They marched up Front Street into Short's saloon where they were sworn in as deputies by constable "Prairie Dog" Dave Marrow. The town council offered a compromise to allow Short to return for ten days to get his affairs in order, but Earp refused to compromise. When Short returned, there was no force ready to turn him away. Short's Saloon reopened, and the Dodge City War ended without a shot being fired.

Earp spent the next decade running saloons and gambling concessions and investing in mines in Colorado and Idaho, with stops in various boom towns. In 1884, Earp and two younger brothers entered the Murray-Eagle mining district in Idaho. Within six months their substantial stake had run dry, and they left the Murray-Eagle district. In about April 1885, Wyatt Earp joined a band of claim jumpers in Embry Camp, Washington, modernly known as Chewelah. It is said that Earp also jumped the Old Dominion claim further North in Colville, Washington.

In 1886, Earp and Josie moved to San Diego and stayed there about four years. Earp ran several gambling houses in town and speculated in San Diego's real estate boom. He also judged prize fights and raced horses. On July 3, 1888, Mattie, who always considered herself to be Wyatt's wife, committed suicide in Pinal, Arizona Territory, by taking an overdose of laudanum.

The Earps moved back to San Francisco during the 1890s so Josie could be closer to her family and Wyatt took a job managing a horse stable in Santa Rosa. During the summer of 1896, Earp wrote his memoirs with the help of a ghost writer (Flood). On December 3, 1896, Earp was the referee for a high-profile boxing match. During the fight Bob Fitzsimmons, clearly in control, allegedly landed a low blow against Tom Sharkey. Earp awarded the victory to Sharkey and was accused of committing fraud.

Fitzsimmons had an injunction put on the prize money until the courts could determine who the rightful winner was. The judge in the case decided that because fighting, and therefore prize fighting, was illegal in San Francisco, that the courts would not determine who the real winner was. The decision provided no vindication for Earp.

In the fall of 1897, Earp and Josie joined in the gold rush to Alaska, and for the following few years Earp ran several saloons and gambling concessions in Nome. Controversy continued to follow Earp, and he was arrested several times for different minor offenses.
By 1906, Earp and Josie had settled in the Sonoran Desert town of Vidal, California where he staked claims in both copper and gold mines near the Whipple Mountains. Although it never actually boasted a town, the townsite of Earp, California is located at the site of those mining claims.

Earp eventually moved to Hollywood, where he met several famous and soon to be famous actors on the sets of various movies. On the set of one movie, he met a young extra and prop man who would eventually become John Wayne. Wayne later told Hugh O'Brian that he based his image of the Western lawman on his conversations with Earp. And one of Earp's friends in Hollywood was William S. Hart, a well-known cowboy star of his time. In the early 1920s, Earp served as deputy sheriff in a mostly ceremonial position in San Bernardino County, California. Wyatt lived out his last years reading the Bible.

Wyatt Earp died at home in the Earps' small apartment at 4004 W 17th Street, in Los Angeles, of chronic cystitis (some sources cite prostate cancer) on January 13, 1929 at the age of 80. Western actors William S. Hart and Tom Mix were pallbearers at his funeral. His wife Josie was too grief-stricken to attend.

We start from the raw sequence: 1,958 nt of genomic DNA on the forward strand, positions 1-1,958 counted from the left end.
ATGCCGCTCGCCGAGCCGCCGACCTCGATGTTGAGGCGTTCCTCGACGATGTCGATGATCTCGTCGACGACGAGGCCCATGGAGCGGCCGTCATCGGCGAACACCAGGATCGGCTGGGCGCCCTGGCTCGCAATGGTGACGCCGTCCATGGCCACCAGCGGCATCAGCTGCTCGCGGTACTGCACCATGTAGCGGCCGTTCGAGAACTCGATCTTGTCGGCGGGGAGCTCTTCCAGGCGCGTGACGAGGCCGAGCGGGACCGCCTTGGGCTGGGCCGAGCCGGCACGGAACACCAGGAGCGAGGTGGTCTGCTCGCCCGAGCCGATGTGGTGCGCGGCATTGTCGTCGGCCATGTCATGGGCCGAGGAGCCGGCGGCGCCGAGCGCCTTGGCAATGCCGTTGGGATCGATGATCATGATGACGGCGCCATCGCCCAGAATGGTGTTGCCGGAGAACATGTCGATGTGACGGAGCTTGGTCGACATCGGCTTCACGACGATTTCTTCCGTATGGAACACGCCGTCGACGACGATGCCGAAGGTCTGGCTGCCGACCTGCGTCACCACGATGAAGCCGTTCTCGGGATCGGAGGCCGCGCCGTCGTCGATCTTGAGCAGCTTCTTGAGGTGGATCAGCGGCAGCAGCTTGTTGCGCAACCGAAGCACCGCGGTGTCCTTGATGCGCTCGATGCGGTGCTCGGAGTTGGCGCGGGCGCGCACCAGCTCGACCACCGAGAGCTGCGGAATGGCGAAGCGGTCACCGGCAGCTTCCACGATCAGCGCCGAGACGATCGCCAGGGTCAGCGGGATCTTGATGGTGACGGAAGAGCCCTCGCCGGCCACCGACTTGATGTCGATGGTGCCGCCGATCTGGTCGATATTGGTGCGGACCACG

Josie had Earp's body cremated and buried Earp's ashes in the Marcus family plot at the Hills of Eternity, a Jewish cemetery (Josie was Jewish) in Colma, California. When she died in 1944, Josie's ashes were buried next to Earp's. The original gravemarker was stolen in 1944 but has since been replaced by a new standing stone.

Further reading
Fattig, Timothy W. (2005). Wyatt Earp: The Biography. Talei Publishers. pp. 596.
Barra, Allen (1998). Inventing Wyatt Earp: His Life and Many Legends. New York: Carroll & Graf Publishers. Barra takes a look at the Earp legend and its place in American mythology, fiction, and film.

Earp, Josephine Sarah Marcus (1976). I Married Wyatt Earp: The Recollections of Josephine Sarah Marcus Earp. University of Arizona Pr. Criticized for the imagination of the editor.

Gatto, Steve (2000). The Real Wyatt Earp: A Documentary Biography. Silver City: High-Lonesome Books.

Lake, Stuart N. (1994). Wyatt Earp: Frontier Marshal. Pocket.

Marks, Paula Mitchell (1989). And Die in the West: the story of the O.K. Corral gunfight. New York: Morrow. Extensive examination not only of the gunfight and vendettas, but also of the myth-making that took place surrounding the OK Corral incident. Marks writes from a socioeconomic perspective.

Reidhead, SJ (2005). Travesty: Frank Waters Earp Agenda Exposed. Roswell, NM: Jinglebob Press & Wyatt Earp Books. Travesty is based on the original manuscript for Frank Waters' "The Earp Brothers of Tombstone", completely debunking the Waters' book. It is 527 pages with 2223 footnotes. Travesty also includes an Annotated Bibliography of Earp & Tombstone related books.

Tefertiller, Casey (1997). Wyatt Earp: The Life Behind the Legend. New York: John Wiley & Sons. A careful biography with unusual attention to Wyatt's post-Tombstone life.

Turner, Alford E. (1981). The OK Corral Inquest. College Station, Texas: Creative Publishing company. The authoritative trial documents from Judge Wells Spicer's famous hearing, with extensive notes by the editor, Alford E. Turner, considered by many to be the leading authority on the Earps.